Redeeming Life Church,
On November 23rd, we'll be taking a short break from our series in Romans to give thanks and share a meal together. We'll still have a time of prayer and worship. I'll offer some thoughts from the Word on being thankful and we'll celebrate the Lord's Supper together. And thanks to all of you who will bring good food, we'll feast! I'd like to encourage you to invite friends, family, and co-workers.
This week in your House Fellowships I hope you'll take some time to share something for which you are thankful. In the opening of his letter to the Romans, Paul shared that he was thankful for the believers in Rome. Can you imagine what it might have looked like if that little Roman church were sitting around a giant turkey and sharing what they were thankful for?
Many families practice the tradition of going around the table and sharing something each person is thankful for. I tend to dislike this time at the dinner because inevitably it turns into some kind of bragging contest. If we're honest, most of us should probably just says something like, "I'm thankful for how awesome I have been this year." The Bible, however, calls us to something rather different.
Many times we are told to rejoice and give thanks. These things seem to go hand in glove.
When the disciples came back to Jesus after a missionary journey they were celebrating that even the demons were subject to the name of Jesus. Jesus responded, "I saw Satan fall like lightning from heaven. Behold, I have given you authority to tread on serpents and scorpions, and over all the power of the enemy, and nothing shall hurt you. Nevertheless, do not rejoice in this, or that the spirits are subject to you, but rejoice that your names are written in heaven" (Luke 10:18-20, ESV). That power is awesome, yet Jesus says it pales in comparison next to our salvation.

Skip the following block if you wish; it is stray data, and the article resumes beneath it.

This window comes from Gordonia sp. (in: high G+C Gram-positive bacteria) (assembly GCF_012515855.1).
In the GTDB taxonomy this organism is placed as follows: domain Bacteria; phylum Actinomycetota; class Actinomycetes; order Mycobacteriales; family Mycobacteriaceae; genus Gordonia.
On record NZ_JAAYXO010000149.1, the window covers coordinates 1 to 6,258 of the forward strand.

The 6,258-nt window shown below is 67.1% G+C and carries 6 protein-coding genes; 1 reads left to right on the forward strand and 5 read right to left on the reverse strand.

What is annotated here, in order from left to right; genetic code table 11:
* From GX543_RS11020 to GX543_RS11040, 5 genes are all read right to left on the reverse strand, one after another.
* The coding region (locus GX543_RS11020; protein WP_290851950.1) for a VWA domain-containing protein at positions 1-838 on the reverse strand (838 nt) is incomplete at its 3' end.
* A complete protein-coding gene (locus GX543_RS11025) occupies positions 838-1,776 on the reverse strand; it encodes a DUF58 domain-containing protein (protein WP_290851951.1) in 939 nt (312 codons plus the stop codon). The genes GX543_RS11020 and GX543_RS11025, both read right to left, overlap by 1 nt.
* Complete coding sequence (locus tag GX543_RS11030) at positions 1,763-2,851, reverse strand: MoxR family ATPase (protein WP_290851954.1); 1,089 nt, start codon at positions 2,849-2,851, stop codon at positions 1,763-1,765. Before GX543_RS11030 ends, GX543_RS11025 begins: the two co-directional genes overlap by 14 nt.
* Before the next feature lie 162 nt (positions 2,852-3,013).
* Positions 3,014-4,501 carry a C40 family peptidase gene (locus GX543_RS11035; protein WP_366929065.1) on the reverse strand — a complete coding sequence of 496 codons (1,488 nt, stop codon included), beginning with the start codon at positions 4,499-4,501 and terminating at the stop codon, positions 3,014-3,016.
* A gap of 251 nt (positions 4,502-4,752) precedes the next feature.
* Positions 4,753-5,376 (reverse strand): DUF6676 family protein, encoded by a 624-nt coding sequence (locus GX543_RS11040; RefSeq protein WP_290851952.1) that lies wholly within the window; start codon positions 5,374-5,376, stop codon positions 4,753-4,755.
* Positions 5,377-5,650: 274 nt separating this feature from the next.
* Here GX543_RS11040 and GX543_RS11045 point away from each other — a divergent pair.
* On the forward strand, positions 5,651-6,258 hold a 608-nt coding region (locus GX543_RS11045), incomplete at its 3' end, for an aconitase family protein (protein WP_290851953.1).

We should be compelled to rejoice in our salvation. Gratitude must be our posture. Rejoicing and thanksgiving. And there's more. God wants to join us in our celebration and gratitude. 1 Thessalonians 5:16-18 says, "Rejoice always, pray without ceasing, give thanks in all circumstances; for this is the will of God in Christ Jesus for you." Rejoice. Pray. Give thanks. This is God's will for you. And the qualifiers too are amazing. Always. Without ceasing. In all circumstances.
The conversation around the Thanksgiving table might look a little different in this light. The believers might all thank God for their salvation, in unison. At this dinner it's not the believer that needs to look awesome, but Jesus. This is why we can and must give thanks in all circumstances. "Even the bad stuff that hit me this year, Pastor Bryan?" Yes. Even the bad stuff.
Paul says (in Romans 5:2-4) that we "rejoice in the hope of the glory of God" and he doesn't shy away from the bad stuff. The very next line in Romans says, "More than that, we rejoice in our suffering." Why?" Because we know that "suffering produces endurance, and endurance produces character, and character produces hope." It seems that those of us who may have had a tough year have even more to rejoice and be thankful for because our suffering had ignited a chain reaction that brings us to a place even more filled with hope in God. Our suffering draws us nearer to the Lord and in that we have much for which to be thankful.
How have us suffered this year? How has that brought you closer to Jesus? Suffered or not, are you rejoicing in your salvation (if you indeed have faith in Jesus Christ for your salvation)? Are you giving thanks in all circumstances? And are you in communion with God through prayer?
I'm thankful for all of you!